Who Do we Baptize?
We baptize the children of Christian parents and those who are old enough to make their own profession of faith in Jesus Christ as Lord and Savior. Adult sponsors may take the place of parents.

When Do we Baptize?
We offer Christian baptism at both our Sunday services. We do not arrange “private baptisms” because we believe that baptism is not a private event. Our teaching is that baptism is a congregational event. The baptized are received and welcomed by the church family. Promises are made both by the baptized (or parents/sponsors) and by the Congregation. Rarely, and for exceptional circumstances (such as illness), baptism may be arranged without the presence of the Congregation.

How do we baptize?
We baptize by sprinkling, pouring, or immersion. This is mostly a matter of local custom. In our local Church, we most often baptize by sprinkling or pouring.

Contact the Church Office (906-632-8672) and request baptism. Our Pastor will contact you to plan for the baptism.

What is Baptism?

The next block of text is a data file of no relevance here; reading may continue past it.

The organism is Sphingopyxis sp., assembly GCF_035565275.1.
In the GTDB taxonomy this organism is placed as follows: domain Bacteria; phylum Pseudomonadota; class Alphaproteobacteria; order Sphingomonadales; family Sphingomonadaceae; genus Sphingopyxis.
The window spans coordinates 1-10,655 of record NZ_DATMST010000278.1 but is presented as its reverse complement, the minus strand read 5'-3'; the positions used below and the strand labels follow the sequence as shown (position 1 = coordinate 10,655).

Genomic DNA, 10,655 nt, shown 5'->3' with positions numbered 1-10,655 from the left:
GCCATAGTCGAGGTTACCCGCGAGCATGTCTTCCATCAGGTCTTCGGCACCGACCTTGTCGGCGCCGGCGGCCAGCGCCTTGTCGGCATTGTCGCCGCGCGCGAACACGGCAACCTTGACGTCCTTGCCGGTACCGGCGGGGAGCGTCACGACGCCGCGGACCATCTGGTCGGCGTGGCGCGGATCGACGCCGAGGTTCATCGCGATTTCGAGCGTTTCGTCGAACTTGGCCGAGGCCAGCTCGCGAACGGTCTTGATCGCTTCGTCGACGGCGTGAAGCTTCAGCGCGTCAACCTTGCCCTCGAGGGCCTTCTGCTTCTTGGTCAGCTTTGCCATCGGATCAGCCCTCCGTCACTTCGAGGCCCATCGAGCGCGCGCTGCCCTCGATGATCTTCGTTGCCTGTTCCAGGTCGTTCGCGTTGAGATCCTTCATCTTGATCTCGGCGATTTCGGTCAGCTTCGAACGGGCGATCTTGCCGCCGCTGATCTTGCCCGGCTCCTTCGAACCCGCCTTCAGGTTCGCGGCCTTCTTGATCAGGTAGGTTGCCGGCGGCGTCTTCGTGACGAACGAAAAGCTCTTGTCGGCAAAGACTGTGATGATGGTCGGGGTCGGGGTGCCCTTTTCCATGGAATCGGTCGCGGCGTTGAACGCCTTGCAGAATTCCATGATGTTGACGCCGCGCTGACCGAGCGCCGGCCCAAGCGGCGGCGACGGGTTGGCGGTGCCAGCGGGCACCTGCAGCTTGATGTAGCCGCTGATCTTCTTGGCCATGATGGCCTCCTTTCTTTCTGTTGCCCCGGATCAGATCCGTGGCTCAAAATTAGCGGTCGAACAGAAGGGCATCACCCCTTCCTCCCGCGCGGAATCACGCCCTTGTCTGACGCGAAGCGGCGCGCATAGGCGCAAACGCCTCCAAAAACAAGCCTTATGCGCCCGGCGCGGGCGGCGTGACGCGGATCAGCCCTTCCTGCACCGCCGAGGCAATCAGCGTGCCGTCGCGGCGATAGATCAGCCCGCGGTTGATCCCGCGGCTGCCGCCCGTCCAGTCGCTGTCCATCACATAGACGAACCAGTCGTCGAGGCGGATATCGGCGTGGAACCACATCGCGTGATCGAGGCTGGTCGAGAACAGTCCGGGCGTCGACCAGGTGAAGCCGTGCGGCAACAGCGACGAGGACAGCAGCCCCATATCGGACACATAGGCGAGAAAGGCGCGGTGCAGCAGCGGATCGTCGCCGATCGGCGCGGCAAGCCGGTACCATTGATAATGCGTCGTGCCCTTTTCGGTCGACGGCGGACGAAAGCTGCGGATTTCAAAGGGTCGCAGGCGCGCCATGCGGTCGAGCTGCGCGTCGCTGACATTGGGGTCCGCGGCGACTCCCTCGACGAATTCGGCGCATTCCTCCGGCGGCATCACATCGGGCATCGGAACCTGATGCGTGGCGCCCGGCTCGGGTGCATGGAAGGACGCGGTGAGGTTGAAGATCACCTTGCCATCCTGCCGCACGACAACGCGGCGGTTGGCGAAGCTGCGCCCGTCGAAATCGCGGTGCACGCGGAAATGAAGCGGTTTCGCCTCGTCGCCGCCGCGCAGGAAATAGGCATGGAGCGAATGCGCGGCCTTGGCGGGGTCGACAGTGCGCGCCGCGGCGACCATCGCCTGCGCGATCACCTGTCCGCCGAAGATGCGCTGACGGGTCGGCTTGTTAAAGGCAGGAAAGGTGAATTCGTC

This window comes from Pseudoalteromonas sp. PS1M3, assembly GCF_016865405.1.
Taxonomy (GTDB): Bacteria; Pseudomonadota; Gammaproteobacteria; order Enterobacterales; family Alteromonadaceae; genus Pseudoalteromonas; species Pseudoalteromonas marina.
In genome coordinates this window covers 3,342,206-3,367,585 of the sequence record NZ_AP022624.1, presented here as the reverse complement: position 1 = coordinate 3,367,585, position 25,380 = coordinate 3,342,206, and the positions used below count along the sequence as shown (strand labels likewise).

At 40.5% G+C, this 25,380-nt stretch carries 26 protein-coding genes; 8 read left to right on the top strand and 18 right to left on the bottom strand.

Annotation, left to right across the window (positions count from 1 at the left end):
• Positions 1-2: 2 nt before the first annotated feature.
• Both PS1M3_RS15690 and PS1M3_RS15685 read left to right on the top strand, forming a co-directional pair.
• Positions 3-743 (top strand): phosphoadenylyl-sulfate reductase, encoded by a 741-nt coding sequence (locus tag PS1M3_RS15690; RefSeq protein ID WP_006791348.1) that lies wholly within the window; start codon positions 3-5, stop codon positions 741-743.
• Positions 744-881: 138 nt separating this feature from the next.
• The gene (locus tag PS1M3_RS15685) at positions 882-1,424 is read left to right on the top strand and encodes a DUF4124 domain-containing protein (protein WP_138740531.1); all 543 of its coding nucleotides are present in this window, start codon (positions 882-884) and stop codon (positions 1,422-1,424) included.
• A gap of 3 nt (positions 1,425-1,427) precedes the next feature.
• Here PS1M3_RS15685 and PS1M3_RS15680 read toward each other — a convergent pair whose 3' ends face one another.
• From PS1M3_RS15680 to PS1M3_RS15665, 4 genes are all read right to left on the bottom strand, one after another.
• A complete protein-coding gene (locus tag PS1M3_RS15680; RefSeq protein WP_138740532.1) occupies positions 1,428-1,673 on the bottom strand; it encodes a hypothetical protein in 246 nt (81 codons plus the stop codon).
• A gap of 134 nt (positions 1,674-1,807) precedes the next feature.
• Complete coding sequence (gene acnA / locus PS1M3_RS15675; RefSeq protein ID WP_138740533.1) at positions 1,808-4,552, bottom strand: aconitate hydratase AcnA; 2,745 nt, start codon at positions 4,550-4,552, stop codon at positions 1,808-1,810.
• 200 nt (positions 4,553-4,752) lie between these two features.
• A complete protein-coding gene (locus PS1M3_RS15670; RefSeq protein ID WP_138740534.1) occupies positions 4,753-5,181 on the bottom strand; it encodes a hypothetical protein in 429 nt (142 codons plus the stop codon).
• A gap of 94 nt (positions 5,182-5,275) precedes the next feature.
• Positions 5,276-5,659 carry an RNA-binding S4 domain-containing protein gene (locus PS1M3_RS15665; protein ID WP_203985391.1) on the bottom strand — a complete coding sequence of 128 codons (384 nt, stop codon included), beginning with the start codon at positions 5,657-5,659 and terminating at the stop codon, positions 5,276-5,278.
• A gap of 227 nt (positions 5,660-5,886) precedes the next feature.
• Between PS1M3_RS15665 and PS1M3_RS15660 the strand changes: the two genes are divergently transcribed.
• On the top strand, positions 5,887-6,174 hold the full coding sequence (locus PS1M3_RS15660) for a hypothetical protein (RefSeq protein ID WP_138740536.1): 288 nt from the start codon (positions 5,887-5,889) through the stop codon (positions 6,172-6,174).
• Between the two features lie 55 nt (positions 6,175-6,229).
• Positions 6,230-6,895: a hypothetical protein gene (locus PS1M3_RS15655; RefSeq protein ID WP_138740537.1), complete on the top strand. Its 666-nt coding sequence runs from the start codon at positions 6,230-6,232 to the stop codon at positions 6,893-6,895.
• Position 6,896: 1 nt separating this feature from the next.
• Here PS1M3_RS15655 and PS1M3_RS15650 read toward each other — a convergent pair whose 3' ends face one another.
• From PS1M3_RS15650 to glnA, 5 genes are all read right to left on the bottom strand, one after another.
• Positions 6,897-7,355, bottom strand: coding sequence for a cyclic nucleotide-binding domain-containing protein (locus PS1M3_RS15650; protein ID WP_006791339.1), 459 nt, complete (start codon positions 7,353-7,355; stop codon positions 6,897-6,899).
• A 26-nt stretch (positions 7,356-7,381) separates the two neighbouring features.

Who tells you who you are?

Baptism celebrates becoming a new person. That is why the church’s ritual begins with putting off the old, renouncing sin and the evil powers of the world, and pledging our loyalty to Christ.

God Initiates the Covenant
We also believe that in baptism God initiates a covenant with us, announced with the words, “The Holy Spirit works within you, that being born through water and the Spirit, you may be a faithful disciple of Jesus Christ.”

God Has Chosen Us
Christians have also understood the baptismal covenant in light of Jesus’ baptism. At Jesus’ baptism, God said: “This is my son.” While Jesus’ relation to God as Son is unique, for Christians baptism means that God has also chosen us as daughters and sons, and knows us intimately as a parents

The introduction also says, “Through the Sacrament of Baptism, we are initiated into Christ’s holy church.”

Why Baptize Infants?
From the earliest times, children and infants were baptized and included in the church. As scriptural authority for this ancient tradition, some scholars cite Jesus’ words, “Let the little children come to me…for it is to such as these that the kingdom of God belongs” (Mark 10:14). However, a more consistent argument is that baptism, as a means of grace, signifies God’s initiative in the process of salvation. John Wesley preached “prevenient grace,” the grace that works in our lives before we are aware of it, bringing us to faith.

*From A United Methodist Understanding of Baptism by Mark C. Trotter.
Copyright © 2001 by The United Methodist Publishing House. Used by permission.